Later I moved to California and did in fact pursue a career in photography for many years. I remember walking into a bookstore in Larkspur, CA when the book “Midnight…” was new on the shelves. My first thought when I saw the cover was Hey, that looks like Savannah! And it was no shock at all to see that the photo credit belonged to Jack. Tonight I have been googling old friends’ names, just for fun, and now I learn that he is gone. I cried, even though we had virtually no contact for the last 30 years. I have just been “getting” it that we must hold our favorite people, family and friends, close, and stay in contact with them, as we never know if we will see them again. Jack was not only a phenomenal photographer, but I remember him as an amazingly kind and generous human being. A very sad loss.
i just like saying that.
the fact i’m writing this 5 years after his passing says something about jack, and maybe about me. i met jack, briefly, about the spring of 2000. i happened into his galllery, like so many others, i’m sure. and like so many others, he befriended me. and that’s saying a lot. a very lot. because although i’m a socialble guy, i don’t have many friends. most of us don’t. not real friends, anyway. but jack counted to me. we struck up a mutual friendship that lasted until just before his death, as i lost touch with him only to rediscover his passing.
i cannot express how deeply we connected. we corresponded about him opening a gallery here in california. i was surprised to hear him say he had never visited here. but he was such an east coast guy, or should i say southeast coast.
anyway, jack was the best. i want his daughters, especially, to know what a treasure jack was to us not so fortunate to be close to him as they were.
jack, good night, my friend.
i first met jack, a i’m sure many others did, by wandering by chance into his gallery on oglethorpe street. i was stuck by the clarity and intensity of his black and white photos covering the high windows of his corner street studio. inside were more amazing photos, each a master work, i thought. i knew immediately i would own one, and i just hoped the prices were affordable. they were, and i did.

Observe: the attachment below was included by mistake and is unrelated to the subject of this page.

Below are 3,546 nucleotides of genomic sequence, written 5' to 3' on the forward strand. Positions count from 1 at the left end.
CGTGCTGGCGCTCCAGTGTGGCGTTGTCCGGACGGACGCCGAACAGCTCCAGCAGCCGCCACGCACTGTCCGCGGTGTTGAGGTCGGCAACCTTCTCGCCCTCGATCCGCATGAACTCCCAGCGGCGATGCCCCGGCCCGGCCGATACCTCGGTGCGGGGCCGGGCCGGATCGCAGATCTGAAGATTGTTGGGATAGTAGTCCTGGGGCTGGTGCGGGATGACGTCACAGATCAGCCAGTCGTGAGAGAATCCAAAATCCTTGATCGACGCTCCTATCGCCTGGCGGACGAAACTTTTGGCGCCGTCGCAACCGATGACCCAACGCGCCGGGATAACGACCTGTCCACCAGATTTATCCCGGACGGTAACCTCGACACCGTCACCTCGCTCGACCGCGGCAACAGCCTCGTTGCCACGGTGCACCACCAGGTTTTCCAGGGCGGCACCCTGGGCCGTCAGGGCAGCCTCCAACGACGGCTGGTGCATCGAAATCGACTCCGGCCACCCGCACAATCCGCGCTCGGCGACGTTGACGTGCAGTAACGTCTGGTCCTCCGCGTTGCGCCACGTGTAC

but, the most valuable, and memorable offshoot of my visit was meeting jack. as i expressed interest in his work, the gallery manager asked “would you like to meet jack?” surprised, i muttered affirmative, and jack quickly appeared from his upstairs residence. in a manly way, it was love at first sight. besides jack’s obvious physical charm, i could see in his eyes the sincerity that imbued his photographs. i was taken aback by the warmth and kindness jack showed me, a complete stranger. we became friends. we corresponded, me from my base in southern california. i was so impressed with jack’s work that i offered to invest in a studio to sell his work on the west coast. jack was interested. we traded ideas, but ultimately we did not conclude anything, primarily because jack advised me he could not produce his photos fast enough to meet what i calculated we would need to be commercially viable. later, i would realize this was a reflection of jack’s integrity: he simp;ly would not compromise his production techniques to acommodate a commercial venture. his work was too personal and too intricate to be produced in mass quantities.
but the real story here is the lasting image jack made on me: integrity, self worth, family first, values, strength of character, be your own man, genius…i could go on. jack was among the finest people i’ve ever know. i still miss him. and i’m happy he left a legacy of his work, and beautiful daughters i have not met, but whom i hope read this and further appreciate what a treasure their father was. i cannot forget him….
It was partly the power of that photo that Jack Leigh took that brought my wife and I, together with our children, to Savannah and of course we had to look for the statue at the cemetery which we didn’t know was gone by then due to its popularity. I was sad to learn shortly after we got back to Connecticut that Jack had passed away, which I found out when I went online to see who had shot such an amazing cover for the novel. What a distilled testament to his talent.
Dear Grace, and other family who visit this site…
I and several of your dad’s and mom’s friends were present at a time of crisis accompanying your delivery. Your arrival at a birthing center had complications when you aspirated fluid during your delivery that caused respiratory distress and you were taken to Memorial Hospital to deal with the problem. Your dad was part of a men’s group that met for 15 years. There were 10 members that remained fairly constant. The group met for 2 1/2 hours every other Monday night, sitting around a single candle, speaking from the silence rather the usual bull that is typical guy conversation. Your Dad was a dear friend. Gordon Varnadoe, another friend, and I visited him at Hospice.
I hope we get a chance to meet sometime.
I was also a friend of you mom, took darkroom from her in the Blue House and learned from her as well and have some of her horse images that my daughter loves, also a horse person.
Wayne Welch, Savannah, GA
Your dad was indeed a great father, he included me in on a few of the pizza events and also the annual oyster roast, re-pleat with aprons for the guest which had a B & W photo printed on them from oyster roast past.
Your dad’s art was also in his writing and capturing the moment with other people.